Although sparked by extraordinary events and circumstances, movements are born out of decades of inequity and injustice. The disparate impact of COVID-19 on communities of color has laid bare the systemic inequity prevalent throughout the region. Coupled with the resurgence of the Black Lives Matter movement after the brutal murder of George Floyd in Minneapolis and the growing unrest felt by black communities and communities of color across the region, people are demanding real change and policymakers across the region have the opportunity to do just that.
They also have the beginnings of a blueprint to get there.
In 2018, the Metropolitan Area Planning Council (MAPC) released an updated version of its State of Equity policy agenda, laying out a series of policies across various topic areas to build a more equitable region over the following five years.
In an equitable region, everyone has a chance to grow up healthy, receive a quality education, achieve economic security, have a home in the community of their choice, and enjoy life. In order to get there, however, we must dismantle the systems built to favor one group over another and rebuild our communities through a lens of racial equity and restorative justice.
It is abundantly clear that the conditions that contribute to inequity are persisting or becoming more severe: discrimination, whether overt or systemic, continues to limit opportunity for some residents; income and wealth disparity is increasing, dimming the prospects for upward mobility; and residential segregation, especially segregation by income, is becoming more severe, contributing to intergenerational poverty.
We have a law enforcement system that enforces the laws unequally; a justice system that often provides no justice; an economic system that actively transfers wealth from poor people to rich people; and a social system that demonizes people of color and immigrants as a strategy to keep other people in line.
To make progress, the region must act urgently to address the observed health, educational, economic, and quality of life disparities documented in the State of Equity report. If we hope to achieve these changes, the region must also tackle income inequality and segregation through economic, housing, and land use policies. We must understand and reckon with our history of discrimination. Inequity was not born out of benign neglect, but deliberate action.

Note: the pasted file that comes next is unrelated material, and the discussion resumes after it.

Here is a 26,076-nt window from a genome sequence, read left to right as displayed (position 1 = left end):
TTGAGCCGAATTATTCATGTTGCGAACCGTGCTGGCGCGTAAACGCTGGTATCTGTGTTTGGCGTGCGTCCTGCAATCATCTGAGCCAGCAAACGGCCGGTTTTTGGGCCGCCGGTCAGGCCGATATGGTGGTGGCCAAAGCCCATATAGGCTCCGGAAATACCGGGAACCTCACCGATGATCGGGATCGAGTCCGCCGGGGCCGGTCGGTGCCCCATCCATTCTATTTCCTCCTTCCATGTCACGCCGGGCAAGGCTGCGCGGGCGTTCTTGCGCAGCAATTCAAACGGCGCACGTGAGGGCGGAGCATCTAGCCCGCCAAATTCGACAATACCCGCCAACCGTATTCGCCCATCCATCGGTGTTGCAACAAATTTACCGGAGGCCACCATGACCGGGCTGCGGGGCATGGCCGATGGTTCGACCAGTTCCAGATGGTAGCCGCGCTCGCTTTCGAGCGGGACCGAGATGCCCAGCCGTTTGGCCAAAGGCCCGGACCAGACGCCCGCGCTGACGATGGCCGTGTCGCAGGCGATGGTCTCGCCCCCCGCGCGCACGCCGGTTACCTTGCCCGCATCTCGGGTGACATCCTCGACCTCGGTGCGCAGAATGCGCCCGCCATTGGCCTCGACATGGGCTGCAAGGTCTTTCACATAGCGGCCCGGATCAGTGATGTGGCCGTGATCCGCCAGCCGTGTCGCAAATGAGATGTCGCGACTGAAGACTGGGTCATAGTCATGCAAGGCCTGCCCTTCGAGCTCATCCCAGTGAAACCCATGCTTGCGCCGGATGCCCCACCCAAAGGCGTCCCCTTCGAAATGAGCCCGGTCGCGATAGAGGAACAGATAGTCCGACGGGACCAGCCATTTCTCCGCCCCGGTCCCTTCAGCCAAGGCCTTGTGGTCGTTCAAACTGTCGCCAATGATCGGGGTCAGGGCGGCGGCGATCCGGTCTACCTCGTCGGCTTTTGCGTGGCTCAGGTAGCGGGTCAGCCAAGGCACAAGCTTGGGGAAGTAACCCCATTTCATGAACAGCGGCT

A prime example is the history of housing segregation in the region, which has a profound impact on the health and wellness of communities of color. Housing discrimination was written into the laws of Boston area communities in the 1800s and the metro region has a history of de facto segregation in the form of the socially sanctioned racial violence against people of color moving into white neighborhoods well into the middle of the 20th century.
In addition, people of color still face overt discrimination when trying to buy or rent throughout the region. In fact, a recently released study by Suffolk University Law School, “Qualified Renters Need Not Apply: Race and Voucher Discrimination in the Metro Boston Housing Market,” found that Black renters experienced discrimination by real estate brokers and landlords in 71 percent of the cases tested. Couple that with a recent MAPC study showing that Greater Boston residents of color are more likely to live near high-polluting roadways, putting them at increased risk of the heart and lung diseases linked to higher death rates from COVID-19, and it becomes apparent how these types of discrimination, both systemic and personal, play a large part in yielding the unhealthy and inequitable society we see today.
We find ourselves in a unique moment to enact real change. White people have joined recent protests and vigils in unprecedented numbers, and these demonstrations of support have occurred not only in Boston and Cambridge, but also throughout the metropolitan region. These are positive signs, but they will have lasting impact only if the same people actively support state and local legislation to dismantle the restrictive zoning laws and other practices that keep our region segregated, and people of color disproportionately poor.
The State of Equity policy agenda provides us with the beginning of a blueprint, but new and different ideas are welcome. It’s time to lay the foundation for racial equity and justice and greater prosperity for all.
Marc Draisen is the executive director of the Metropolitan Area Planning Council.